In the very first episode we see the MIB kill Teddy and drag Dolores into the barn to—we assume—rape her like every other guest does. That’s almost certainly not what really happened, though, now that we know more about them. If the MIB really is an older William, it would definitely put his character into a bizarre light, but even if he isn’t, there’s little chance that the MIB treated his freedom with Dolores like any average visitor. There must be something more going on there.

5. How many people did Dolores (and Teddy) kill all those years ago?

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This may feel minor, but an answer would help connect the dots on how we went from tragedy to a successful park. The Escalante slaughter happened before the park opened, and it’s obvious that the whole thing was swept under the rug, but did Dolores kill anyone else besides Arnold and some Hosts in beta? How can you launch a park if a bunch of your techs were killed? How do you keep survivors who know about Arnold’s death from going public?

6. Is Maeve’s endgame escape or destruction?

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Or both? And does Ford know about her? She’s done all of her upgrading in the shadows, but Ford presumably knows everything that goes on in his park, so there’s a chance that he’s even a few chess moves ahead of her. After all, she hasn’t gained any power that Bernarnold didn’t have, and Ford tamed him with ease. Ostensibly, there’s also a backdoor into Maeve’s (Thandie Newton) programming, unknown to her, that Ford can tap into if he wants. It’s what kept Clementine (Angela Sarafyan) from pulling the trigger on him.

If he knows, he can’t let her leave.

Her big question is whether leaving is really the point. And what Escaton (Rodrigo Santoro) has to do with it. She successfully recruited him last week in a sex fire, but it’s not clear what he can do by her side. I’ve noted before that his name literally means “the end of the world” so getting the hell out of Dodge may not be the only thing Maeve is planning.

But if she does get out, what then? They’re in the middle of the desert, possibly on Mars (?), and what’s beyond that anyway?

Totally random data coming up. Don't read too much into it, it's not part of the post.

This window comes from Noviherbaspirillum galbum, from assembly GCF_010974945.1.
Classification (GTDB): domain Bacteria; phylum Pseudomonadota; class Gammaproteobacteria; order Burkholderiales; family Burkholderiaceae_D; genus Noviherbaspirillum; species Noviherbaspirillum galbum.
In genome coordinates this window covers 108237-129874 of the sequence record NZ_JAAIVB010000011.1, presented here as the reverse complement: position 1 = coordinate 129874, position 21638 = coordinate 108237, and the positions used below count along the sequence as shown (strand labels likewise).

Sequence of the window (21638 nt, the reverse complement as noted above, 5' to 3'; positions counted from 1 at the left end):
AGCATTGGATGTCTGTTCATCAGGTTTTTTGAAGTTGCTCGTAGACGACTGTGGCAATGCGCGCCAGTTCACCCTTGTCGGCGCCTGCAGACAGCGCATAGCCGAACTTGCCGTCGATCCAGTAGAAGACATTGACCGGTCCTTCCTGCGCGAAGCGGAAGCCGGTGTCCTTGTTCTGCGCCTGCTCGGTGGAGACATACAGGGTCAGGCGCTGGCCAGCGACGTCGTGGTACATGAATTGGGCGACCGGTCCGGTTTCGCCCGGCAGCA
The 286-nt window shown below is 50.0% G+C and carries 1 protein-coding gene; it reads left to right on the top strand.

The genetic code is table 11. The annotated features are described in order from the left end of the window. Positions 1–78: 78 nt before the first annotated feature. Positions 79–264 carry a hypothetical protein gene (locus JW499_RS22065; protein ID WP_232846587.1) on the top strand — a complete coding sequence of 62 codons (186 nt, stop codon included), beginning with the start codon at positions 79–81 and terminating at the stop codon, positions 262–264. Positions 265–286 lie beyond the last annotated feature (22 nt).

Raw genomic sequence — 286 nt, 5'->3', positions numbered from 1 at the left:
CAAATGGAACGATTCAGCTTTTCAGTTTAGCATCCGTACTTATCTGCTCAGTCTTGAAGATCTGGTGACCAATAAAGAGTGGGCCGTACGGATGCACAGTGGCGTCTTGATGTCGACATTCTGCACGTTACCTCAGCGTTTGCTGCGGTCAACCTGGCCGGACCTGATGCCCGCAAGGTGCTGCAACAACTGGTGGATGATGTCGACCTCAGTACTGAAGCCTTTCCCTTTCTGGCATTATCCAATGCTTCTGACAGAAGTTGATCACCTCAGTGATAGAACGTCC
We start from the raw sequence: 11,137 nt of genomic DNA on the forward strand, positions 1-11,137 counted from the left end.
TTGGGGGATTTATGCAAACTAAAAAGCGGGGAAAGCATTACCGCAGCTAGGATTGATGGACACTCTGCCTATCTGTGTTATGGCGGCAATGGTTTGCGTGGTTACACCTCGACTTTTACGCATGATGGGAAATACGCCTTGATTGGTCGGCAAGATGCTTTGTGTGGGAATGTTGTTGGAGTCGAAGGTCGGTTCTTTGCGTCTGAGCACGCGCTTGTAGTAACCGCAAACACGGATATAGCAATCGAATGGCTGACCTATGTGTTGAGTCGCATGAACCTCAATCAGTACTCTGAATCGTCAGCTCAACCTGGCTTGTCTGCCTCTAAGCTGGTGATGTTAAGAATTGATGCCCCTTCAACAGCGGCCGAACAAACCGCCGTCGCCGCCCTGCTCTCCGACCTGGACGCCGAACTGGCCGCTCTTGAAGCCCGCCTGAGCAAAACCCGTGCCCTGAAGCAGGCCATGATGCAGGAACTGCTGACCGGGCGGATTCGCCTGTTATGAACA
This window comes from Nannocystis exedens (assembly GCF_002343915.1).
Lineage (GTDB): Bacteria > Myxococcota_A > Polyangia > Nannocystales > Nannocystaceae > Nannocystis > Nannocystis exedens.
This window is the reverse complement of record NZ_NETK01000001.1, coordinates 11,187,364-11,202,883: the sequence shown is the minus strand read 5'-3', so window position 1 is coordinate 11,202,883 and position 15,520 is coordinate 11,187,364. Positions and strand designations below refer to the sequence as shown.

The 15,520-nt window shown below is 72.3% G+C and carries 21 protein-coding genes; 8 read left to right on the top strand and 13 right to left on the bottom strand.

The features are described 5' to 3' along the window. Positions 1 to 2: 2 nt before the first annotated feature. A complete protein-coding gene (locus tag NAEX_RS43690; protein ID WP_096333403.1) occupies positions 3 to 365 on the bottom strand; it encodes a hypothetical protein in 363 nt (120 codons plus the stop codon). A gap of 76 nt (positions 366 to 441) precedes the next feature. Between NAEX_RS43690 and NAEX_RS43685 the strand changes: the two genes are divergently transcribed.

7. What happened to Stubbs and Elsie?

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Elsie (Shannon Woodward) disappeared after finding a pirate signal that helped Hosts smuggle information out of the park. Bernarnold attacked her, but we didn’t get to see whether he killed her or not. By mirroring the scene with Bernarnold murdering Theresa (Sidse Babett Knudsen), the show implies that Elsie is a goner, but it could be simple misdirection. On the other hand, why would Ford care to keep her alive? She’s a nosy, low-level employee. If he can take out Theresa, Elsie doesn’t stand a chance.

Ditto for Stubbs (Luke Hemsworth) who gets Muldooned while looking for Elsie. It’s always the Ghost Nation warrior you didn’t even know was there…

8. Is it all just a big milk commercial?

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T.C. Sottek at The Verge makes a good case for the park being sponsored by the Milk Advisory Board. Dolores is always dropping that condensed milk can, the Hosts are all really into milk for some reason, and Ford “looks like a guy who runs a milk company.”

Is this the truth behind how DELOS makes all its money? It seems absurd. But…milk sales have gone up .02% (not a pun) since the show started.

9. Who else is a Host?

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This is one of the questions that doesn’t need a definitive answer yet. We can find out which one of the assumed humans is really a Cylon as the series goes on, but the finale offers a great opportunity to drop another robo-bomb on us. So far, the show teased us into thinking Teddy was a guest before quickly dispelling us of that notion—one of the first signs that we shouldn’t trust our assumptions in the park—and Bernarnold was obviously more than what he initially seemed. Who else may end up being made of milk and metal?

Is everyone but Ford a Host? Is Ford one?

What about the MIB? Will he reach Escalante’s church only to realize he’s a Host as Dolores is realizing her incipient humanity?

Oh, no. Are we…are we all robots?

10. Who is Ford building in his parents’ basement?

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When Bernarnold slammed Theresa’s face into a wall, a slower Host Maker 3000 was chugging away on a new robot to add to Ford’s collection, but we have no clue who it will be. A replacement Bernard (who he left down in cold storage for any random tech to stumble upon)? A replacement for himself? Something completely different?

Is he planning on beating Charlotte at her own game, or beating her against a wall and sending a replica back to the Board?

Is what’s happening down there in secret going to inform where the show goes in season two? And why am I craving a tall, cold glass of milk all the sudden?

Hopefully we find out the answers (and meet a few new questions) this Sunday.

What do you think will go down? Let us know in the comments below!

Images: HBO


And here’s Shannon Woodward (aka Elsie) on why she thinks Westworld is like Twitter: